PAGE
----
Although it is true that most eponyms assigned have historically honoured Europeans, the pace of species discovery in tropical countries is currently high and in the past few decades local taxonomists (at least in Latin America) are overtaking European scientists in making these discoveries. The power of bestowing eponyms has shifted to these local scientists in the tropical countries where most undiscovered species live. For example, in the Ecuadorian province of Tungurahua (where Fundación EcoMinga began its conservation work) all 15 new frog species that have been discovered there in the past 15 years were described in publications with Ecuadorian lead authors, and in many cases all other co-authors were also Ecuadorian. Eleven of those species descriptions used eponyms. Using eponyms, local scientists can now fund their work, honour local scientists5, recognize Indigenous leaders6 and policy-makers7, and help to save their study organisms from extinction3. It is unfortunate and discriminatory that some members of the scientific community want to take away this tool just at the moment that non-European biologists are becoming its main beneficiaries. Rather than eliminating eponyms, causing chaos in the existing nomenclature and erasing the rich and convoluted personal history of biology, we should instead embrace them enthusiastically and use them to generate and record the next and more-diverse chapters of that history.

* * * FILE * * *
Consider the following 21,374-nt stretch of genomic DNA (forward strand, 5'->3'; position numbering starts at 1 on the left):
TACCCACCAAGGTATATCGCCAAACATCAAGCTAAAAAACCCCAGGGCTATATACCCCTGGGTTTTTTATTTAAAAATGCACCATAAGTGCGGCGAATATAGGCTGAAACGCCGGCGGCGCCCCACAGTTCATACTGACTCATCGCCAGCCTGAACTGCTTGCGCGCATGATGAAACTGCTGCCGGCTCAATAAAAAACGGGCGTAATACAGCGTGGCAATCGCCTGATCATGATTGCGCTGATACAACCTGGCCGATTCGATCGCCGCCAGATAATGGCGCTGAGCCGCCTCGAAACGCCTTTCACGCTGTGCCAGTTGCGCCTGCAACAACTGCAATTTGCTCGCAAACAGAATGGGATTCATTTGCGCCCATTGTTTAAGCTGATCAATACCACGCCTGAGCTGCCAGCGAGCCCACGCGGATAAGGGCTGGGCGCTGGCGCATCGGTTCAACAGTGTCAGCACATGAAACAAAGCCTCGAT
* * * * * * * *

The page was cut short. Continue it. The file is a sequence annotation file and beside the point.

It’s hard to argue against that.
The article below, from Megataxa, is by a biologist from Sri Lanka who goes after the renaming arguments hard. Click on the screenshot to read, or go here. Pethiyagoda argues that forcing the elimination of eponyms by privileged American scientists is in fact a form of colonialism that is detrimental to people who work in poorer countries:
I’ll give a few quotes:
Names we inherit from history are often problematic but like history itself, they are not easily or productively erased. Even Indians and Sri Lankans who are aware of the origins of the Alphonso mango, named after the barbaric Portuguese colonizer Afonso de Albuquerque, relish this fruit without protest. Meanwhile, Singaporeans celebrate the name of Stamford Raffles, the city-state’s founder, through numerous place names and even what is arguably its best-known hotel. Yet Raffles not only segregated the city by race, but was also associated with slavery (Wright, 1960; Pearson, 1969; Alatas, 2020). Even in post-handover Hong Kong, despite fierce Chinese nationalism, colonial place names such as Queen Victoria Street, Oxford Road and Baker Street have been retained. The conquered seem not as anxious as their conquerors to erase the odious heritage of colonialism.